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Reading: Development from Within: Diversity, Freedom, and Agency Driven Path for Sri Lanka


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Development from Within: Diversity, Freedom, and Agency Driven Path for Sri Lanka


Nihal Perera

Professor of Urban Planning at Ball State University
About Nihal
Nihal Perera is Professor of Urban Planning at Ball State University, as well as the founder and Director of the CapAsia immersive field-semester in Asia. In addition to the USA, he has taught in Germany, Hong Kong, India, Italy, Myanmar, and Sri Lanka. The two-time Fulbright Scholar awardee: to China (2006–07) and Myanmar (2015-16) was also Senior Research Fellow at the National University of Singapore (2010) and has received three Fulbright-Hays awards. Perera‘s research, as a leading scholar of social space, focuses on how ordinary people create and negotiate their own spaces. His publications include articles on feminizing the city, competing modernities in Chandigarh, competing visions for Dharavi and books entitled Decolonizing Ceylon (OUP 1999), Transforming Asian Cities (Routledge 2013; Co-eds with Tang), and People’s Spaces (Routledge 2016).
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As spelled out in the introduction and the opening article of this volume, both supporters and direct opponents of development share a similar notion. They conceive it at national scale, within an international context, with little or no room for play. Yet as evident in the above articles, development at people‘s level is diverse. Constructed in relation to particular contexts and constraints, people have individual life goals and objectives, and each life journey is different. It is important to ask: How can politicians, policy makers, development specialists, and planners acknowledge, accommodate, and/or support diverse life journeys without homogenizing and/or suppressing this field of difference?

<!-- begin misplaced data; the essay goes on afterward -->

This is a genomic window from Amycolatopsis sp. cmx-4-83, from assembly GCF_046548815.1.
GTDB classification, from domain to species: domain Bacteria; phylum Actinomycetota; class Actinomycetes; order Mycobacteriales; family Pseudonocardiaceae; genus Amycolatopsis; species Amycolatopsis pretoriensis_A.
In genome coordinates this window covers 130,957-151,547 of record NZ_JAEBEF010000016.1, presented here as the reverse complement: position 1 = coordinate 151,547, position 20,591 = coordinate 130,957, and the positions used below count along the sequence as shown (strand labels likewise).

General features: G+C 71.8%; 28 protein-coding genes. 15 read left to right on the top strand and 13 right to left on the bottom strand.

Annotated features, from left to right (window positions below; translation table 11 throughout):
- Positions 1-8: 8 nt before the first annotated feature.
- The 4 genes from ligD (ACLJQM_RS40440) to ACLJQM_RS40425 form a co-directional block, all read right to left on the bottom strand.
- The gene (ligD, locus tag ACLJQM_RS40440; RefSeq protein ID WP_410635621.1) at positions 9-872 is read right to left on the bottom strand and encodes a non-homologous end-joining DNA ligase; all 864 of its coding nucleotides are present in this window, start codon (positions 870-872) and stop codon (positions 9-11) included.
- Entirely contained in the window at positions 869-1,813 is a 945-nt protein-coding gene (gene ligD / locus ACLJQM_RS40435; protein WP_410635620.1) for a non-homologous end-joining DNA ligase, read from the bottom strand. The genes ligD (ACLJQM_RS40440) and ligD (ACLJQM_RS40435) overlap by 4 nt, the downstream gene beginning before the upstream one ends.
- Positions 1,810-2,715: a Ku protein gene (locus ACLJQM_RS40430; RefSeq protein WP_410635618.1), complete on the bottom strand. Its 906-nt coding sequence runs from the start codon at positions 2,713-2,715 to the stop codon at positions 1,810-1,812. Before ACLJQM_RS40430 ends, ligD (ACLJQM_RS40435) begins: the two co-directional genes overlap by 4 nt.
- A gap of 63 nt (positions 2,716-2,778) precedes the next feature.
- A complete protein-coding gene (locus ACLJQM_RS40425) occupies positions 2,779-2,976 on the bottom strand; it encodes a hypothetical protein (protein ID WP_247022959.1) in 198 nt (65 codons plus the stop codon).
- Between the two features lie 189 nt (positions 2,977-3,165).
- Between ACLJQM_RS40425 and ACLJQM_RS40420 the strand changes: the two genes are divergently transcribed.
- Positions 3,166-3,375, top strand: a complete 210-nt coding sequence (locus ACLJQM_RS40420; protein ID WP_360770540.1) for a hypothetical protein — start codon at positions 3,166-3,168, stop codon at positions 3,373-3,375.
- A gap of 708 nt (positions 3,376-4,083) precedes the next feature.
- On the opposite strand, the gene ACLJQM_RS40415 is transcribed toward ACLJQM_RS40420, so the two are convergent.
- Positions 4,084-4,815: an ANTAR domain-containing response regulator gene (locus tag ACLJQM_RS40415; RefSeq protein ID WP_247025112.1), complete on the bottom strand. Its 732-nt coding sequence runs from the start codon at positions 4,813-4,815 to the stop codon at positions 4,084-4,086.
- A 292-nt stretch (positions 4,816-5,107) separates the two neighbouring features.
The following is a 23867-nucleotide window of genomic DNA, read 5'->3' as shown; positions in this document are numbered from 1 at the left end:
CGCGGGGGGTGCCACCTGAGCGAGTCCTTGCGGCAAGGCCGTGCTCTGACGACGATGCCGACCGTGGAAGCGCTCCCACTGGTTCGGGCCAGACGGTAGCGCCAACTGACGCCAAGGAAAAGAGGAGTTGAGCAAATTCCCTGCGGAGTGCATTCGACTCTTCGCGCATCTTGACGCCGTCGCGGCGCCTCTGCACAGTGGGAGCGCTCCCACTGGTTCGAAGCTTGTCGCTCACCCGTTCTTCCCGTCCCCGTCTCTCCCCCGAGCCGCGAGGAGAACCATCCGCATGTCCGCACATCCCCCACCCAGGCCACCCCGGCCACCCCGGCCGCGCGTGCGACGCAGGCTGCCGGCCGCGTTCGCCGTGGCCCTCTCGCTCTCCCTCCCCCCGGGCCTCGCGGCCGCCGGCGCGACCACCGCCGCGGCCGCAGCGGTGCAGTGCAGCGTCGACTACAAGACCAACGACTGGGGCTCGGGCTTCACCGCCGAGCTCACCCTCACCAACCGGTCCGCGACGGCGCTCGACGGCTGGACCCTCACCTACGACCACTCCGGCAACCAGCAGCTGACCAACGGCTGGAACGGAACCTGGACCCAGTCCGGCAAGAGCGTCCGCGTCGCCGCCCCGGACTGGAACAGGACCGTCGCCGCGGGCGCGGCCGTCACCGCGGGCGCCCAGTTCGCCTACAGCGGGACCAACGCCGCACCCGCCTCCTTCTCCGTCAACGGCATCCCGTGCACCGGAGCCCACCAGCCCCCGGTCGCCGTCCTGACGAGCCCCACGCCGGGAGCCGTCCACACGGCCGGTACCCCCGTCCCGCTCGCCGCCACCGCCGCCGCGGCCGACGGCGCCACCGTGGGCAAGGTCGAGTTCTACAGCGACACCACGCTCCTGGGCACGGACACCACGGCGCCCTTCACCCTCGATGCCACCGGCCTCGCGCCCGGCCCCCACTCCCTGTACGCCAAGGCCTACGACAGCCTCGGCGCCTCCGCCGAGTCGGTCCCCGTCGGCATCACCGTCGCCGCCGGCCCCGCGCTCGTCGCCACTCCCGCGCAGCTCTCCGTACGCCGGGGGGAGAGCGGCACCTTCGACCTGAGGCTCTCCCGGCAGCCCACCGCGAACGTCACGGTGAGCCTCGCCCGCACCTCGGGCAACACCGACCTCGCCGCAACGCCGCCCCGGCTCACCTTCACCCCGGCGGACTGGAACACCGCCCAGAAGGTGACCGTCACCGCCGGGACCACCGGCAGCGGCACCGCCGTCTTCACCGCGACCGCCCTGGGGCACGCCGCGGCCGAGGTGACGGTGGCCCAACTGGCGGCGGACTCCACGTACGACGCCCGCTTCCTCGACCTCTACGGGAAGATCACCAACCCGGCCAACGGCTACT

Homogenization of communities, although never fully achievable, is imposed from outside (i.e., the state, the market, the professionals, and large-scale processes such as colonialism and globalization). Located within the European capitalist thought, the hegemonic development paradigm privileges the economy, one that is largely understood through mathematics. (Buarque 1993) According to this worldview, wealth and national economic growth is a prerequisite to a - "good life" for citizens.

Keywords: Development
How to Cite: Perera, N., 2016. Development from Within: Diversity, Freedom, and Agency Driven Path for Sri Lanka. Bhumi, The Planning Research Journal, 5(1), pp.84–99. DOI:
Published on 25 Dec 2016.
Peer Reviewed


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